Thierry Vedel, Centre National de la Recherche Scientifique, France

Kuk-Hwan Jeong, National Computerization Agency, Korea

Poh-Kam Wong, Center for Management of Technology, National University of Singapore, Singapore

Jason Dedrick, John Leslie King, Kenneth L. Kraemer, and Joel West, Center for Research on Information Technology and Organizations, UC Irvine

In order to facilitate future comparison among the country case studies, a common framework was developed which was then used by the country experts to organize both the descriptive and analytical material they found. That framework, which is shown in more detail in the box at the end of this section, focused on seven major areas:

Motivations

Visions

Strategy and policy design

Institutions and coordination

Implementation plans

NII services

Realities and prospects

Each of the country case studies in Section II has used this framework implicitly, if not always explicitly.

In January 1996, with the country papers having been completed and read by all, the study team convened in Cambridge, Massachusetts for a half-day of comment and critique of the case studies. This was followed by a half-day focused on comparison of the cases with the aim of identifying key cross-cutting findings, conclusions and issues. The results of this discussion and analysis are presented in Section III of this report.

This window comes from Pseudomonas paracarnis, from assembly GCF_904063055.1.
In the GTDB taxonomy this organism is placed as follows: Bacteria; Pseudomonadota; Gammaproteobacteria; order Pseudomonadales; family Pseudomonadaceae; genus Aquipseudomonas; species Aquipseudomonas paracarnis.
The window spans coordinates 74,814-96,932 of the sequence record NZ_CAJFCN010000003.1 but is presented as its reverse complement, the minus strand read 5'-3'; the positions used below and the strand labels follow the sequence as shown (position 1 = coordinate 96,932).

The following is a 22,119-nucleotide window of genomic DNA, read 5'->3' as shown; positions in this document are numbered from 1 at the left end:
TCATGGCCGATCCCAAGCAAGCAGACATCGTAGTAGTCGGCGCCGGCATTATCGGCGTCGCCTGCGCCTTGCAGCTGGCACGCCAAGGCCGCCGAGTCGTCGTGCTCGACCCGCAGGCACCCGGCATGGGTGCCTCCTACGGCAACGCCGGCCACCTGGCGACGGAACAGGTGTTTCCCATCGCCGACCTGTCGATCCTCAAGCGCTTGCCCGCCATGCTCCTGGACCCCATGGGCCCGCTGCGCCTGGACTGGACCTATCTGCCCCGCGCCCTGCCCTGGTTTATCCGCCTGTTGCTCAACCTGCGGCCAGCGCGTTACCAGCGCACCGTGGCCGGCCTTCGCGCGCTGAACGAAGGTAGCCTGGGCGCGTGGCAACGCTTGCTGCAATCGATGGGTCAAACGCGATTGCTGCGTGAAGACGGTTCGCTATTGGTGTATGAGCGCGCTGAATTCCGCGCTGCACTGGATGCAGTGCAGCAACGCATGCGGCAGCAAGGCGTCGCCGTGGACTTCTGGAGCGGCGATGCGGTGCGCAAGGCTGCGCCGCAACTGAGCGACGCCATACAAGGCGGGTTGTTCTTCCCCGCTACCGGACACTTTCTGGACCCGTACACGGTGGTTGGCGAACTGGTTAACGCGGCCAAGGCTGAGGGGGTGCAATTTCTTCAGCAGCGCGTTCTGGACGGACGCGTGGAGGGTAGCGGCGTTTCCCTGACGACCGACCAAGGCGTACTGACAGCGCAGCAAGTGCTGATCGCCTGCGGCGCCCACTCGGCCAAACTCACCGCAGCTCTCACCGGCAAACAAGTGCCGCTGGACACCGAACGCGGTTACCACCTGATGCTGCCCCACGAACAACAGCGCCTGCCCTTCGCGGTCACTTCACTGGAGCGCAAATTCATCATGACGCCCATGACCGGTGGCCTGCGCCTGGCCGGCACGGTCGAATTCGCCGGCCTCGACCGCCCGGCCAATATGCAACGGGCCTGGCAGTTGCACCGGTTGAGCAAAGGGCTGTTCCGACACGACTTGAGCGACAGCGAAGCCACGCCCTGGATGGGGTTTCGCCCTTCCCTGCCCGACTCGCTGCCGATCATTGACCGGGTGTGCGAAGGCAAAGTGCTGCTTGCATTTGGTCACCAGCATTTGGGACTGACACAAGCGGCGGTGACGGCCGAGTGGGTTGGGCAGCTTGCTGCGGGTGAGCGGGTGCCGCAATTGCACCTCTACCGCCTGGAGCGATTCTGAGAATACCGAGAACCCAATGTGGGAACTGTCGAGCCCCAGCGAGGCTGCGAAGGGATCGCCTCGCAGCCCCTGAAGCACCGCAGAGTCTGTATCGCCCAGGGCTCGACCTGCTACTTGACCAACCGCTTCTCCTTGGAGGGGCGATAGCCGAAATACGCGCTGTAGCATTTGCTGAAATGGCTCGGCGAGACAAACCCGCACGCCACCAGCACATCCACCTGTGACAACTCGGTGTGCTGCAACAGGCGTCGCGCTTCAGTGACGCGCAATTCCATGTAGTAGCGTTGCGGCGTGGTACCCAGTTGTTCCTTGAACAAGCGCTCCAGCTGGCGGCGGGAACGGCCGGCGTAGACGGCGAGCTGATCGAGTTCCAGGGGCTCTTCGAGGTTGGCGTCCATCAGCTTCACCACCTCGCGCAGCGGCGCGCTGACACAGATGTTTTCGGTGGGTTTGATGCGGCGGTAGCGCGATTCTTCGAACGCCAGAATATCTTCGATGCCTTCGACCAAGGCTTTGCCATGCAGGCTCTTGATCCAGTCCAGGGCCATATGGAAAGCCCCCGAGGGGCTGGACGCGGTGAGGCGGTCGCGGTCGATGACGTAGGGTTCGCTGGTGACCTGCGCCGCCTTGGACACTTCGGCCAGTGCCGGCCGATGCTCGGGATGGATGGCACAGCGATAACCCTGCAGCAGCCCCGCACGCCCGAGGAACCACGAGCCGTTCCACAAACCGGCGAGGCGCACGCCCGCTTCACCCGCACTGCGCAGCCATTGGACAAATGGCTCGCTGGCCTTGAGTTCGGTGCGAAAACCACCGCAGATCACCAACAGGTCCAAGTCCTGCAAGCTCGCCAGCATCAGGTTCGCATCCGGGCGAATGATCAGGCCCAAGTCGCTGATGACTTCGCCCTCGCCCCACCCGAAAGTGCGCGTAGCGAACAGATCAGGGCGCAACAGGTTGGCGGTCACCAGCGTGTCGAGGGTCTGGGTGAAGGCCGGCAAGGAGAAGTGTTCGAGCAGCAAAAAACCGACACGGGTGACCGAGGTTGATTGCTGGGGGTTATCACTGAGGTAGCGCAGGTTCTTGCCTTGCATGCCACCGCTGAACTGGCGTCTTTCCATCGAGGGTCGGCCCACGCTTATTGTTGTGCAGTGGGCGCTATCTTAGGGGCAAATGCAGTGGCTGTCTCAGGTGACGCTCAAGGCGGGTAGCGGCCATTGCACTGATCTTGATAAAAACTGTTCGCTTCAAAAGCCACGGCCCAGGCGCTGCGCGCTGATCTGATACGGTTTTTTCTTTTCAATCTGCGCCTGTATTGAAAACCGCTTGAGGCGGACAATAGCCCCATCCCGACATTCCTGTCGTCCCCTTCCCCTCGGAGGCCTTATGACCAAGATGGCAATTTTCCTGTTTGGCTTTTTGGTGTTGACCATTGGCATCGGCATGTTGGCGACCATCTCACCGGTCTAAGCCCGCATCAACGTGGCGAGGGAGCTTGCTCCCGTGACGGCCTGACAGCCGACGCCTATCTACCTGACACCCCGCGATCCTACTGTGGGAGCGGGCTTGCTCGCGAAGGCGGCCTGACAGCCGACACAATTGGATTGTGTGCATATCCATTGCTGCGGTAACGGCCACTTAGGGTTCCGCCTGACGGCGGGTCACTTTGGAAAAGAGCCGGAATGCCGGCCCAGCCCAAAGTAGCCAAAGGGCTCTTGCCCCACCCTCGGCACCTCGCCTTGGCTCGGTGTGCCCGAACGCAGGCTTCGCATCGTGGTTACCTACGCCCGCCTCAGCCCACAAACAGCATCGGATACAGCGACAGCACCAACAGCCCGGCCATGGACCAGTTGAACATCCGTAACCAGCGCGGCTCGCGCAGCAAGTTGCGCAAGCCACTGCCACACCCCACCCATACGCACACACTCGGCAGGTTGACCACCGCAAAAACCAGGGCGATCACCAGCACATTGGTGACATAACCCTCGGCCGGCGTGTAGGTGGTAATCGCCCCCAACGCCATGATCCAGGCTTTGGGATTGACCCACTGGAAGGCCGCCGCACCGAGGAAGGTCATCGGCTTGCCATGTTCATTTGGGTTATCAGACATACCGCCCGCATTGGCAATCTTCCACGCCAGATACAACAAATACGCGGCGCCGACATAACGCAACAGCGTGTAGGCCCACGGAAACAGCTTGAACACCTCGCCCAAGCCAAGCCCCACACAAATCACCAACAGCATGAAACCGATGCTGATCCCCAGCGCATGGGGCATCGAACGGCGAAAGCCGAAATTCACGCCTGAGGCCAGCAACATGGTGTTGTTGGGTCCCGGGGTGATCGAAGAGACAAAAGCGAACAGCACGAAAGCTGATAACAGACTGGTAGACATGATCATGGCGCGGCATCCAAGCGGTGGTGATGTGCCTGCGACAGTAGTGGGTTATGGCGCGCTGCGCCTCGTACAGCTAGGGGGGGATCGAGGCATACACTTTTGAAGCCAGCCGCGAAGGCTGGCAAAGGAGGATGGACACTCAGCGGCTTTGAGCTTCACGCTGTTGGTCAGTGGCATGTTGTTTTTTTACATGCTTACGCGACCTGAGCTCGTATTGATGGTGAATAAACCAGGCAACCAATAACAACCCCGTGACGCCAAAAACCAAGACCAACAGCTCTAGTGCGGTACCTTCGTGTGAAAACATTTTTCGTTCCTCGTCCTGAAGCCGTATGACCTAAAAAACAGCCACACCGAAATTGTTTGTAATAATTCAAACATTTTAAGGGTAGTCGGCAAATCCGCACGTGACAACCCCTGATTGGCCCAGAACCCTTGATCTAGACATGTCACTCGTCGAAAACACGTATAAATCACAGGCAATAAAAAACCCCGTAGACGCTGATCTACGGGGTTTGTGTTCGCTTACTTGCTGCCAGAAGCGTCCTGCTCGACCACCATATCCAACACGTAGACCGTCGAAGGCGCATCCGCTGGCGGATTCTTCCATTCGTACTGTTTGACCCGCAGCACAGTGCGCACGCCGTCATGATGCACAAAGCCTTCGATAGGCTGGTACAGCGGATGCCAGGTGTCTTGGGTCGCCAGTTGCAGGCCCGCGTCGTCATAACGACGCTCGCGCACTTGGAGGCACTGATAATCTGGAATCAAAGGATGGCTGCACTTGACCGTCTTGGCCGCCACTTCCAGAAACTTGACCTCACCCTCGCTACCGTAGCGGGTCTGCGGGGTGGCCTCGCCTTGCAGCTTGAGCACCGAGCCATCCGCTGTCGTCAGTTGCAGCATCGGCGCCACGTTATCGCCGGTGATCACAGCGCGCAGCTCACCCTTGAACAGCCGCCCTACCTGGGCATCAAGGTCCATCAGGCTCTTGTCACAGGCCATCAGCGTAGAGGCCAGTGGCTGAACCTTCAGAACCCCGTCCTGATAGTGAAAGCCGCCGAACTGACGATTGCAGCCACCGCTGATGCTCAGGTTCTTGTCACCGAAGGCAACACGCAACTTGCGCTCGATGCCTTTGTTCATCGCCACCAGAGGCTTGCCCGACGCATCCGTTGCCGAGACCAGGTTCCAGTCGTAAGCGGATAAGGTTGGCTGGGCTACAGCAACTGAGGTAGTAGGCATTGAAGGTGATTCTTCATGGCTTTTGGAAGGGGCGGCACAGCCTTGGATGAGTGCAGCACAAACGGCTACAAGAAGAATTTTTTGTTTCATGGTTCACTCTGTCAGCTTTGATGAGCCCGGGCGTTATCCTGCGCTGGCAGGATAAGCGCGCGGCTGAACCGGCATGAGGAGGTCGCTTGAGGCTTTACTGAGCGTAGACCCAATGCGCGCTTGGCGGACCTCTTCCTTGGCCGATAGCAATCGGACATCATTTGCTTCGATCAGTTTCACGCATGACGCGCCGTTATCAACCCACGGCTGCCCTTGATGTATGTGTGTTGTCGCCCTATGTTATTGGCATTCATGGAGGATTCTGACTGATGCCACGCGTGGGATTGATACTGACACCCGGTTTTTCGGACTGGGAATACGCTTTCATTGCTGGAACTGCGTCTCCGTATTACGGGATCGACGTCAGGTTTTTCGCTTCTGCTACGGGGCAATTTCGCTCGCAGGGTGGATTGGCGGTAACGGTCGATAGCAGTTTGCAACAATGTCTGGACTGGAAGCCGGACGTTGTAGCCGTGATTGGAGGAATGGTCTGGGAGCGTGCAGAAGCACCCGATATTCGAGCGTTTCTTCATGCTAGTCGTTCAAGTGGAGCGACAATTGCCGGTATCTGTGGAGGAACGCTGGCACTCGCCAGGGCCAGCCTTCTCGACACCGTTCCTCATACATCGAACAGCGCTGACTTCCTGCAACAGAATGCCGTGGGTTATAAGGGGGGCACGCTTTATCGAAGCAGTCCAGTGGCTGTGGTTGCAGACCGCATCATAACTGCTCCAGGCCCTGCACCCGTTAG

FRAMEWORK FOR COMPARISON OF COUNTRY CASE STUDIES


(Example for the United States)

Motivations

Deregulation of telecoms

Al Gore's father and interstate highways, Gore with NII

Desire to promote high technology industries



Visions

Original vision — single integrated network connecting home, work and school.

Gore's five principles

Emergent vision



Strategy and policy design

Let the private sector build the infrastructure and provide services

Government's to be a leading user of NII for service delivery

Deregulate telecoms to promote competition

Government to promote private uses through demonstration projects

Government to protect privacy, access, security and intellectual property



Institutions and coordination

Government: Congress, IITF (executive branch), Commerce Dept., Justice Dept. (anti-trust, IPR), ARPA, NSF, local governments, courts

Industry-government

Implementation plans

Telecommunications deregulation (bills in Congress)

Demonstration projects

Government use (e.g., reinventing government program)

Private sector implementation

America Online, Compuserve, Prodigy

Jockeying for position in the post-deregulation market

Mergers, acquisitions, alliances across sectors

Consolidation within sectors (e.g., cable)

Pilot projects, testbeds

Internet

NII services

E-mail: very widespread use

Bulletin boards, usenet groups, chat groups: widespread among on-line subscribers and internet users

Online publications, shopping: some use

Videoconferencing, video on demand, on-line banking: limited use, seen as large future markets

Realities and prospects

Where will demand be?

What conduits will be used?

What providers will be winners?

What will the cost be?

What kinds of paybacks will there be to companies and to society?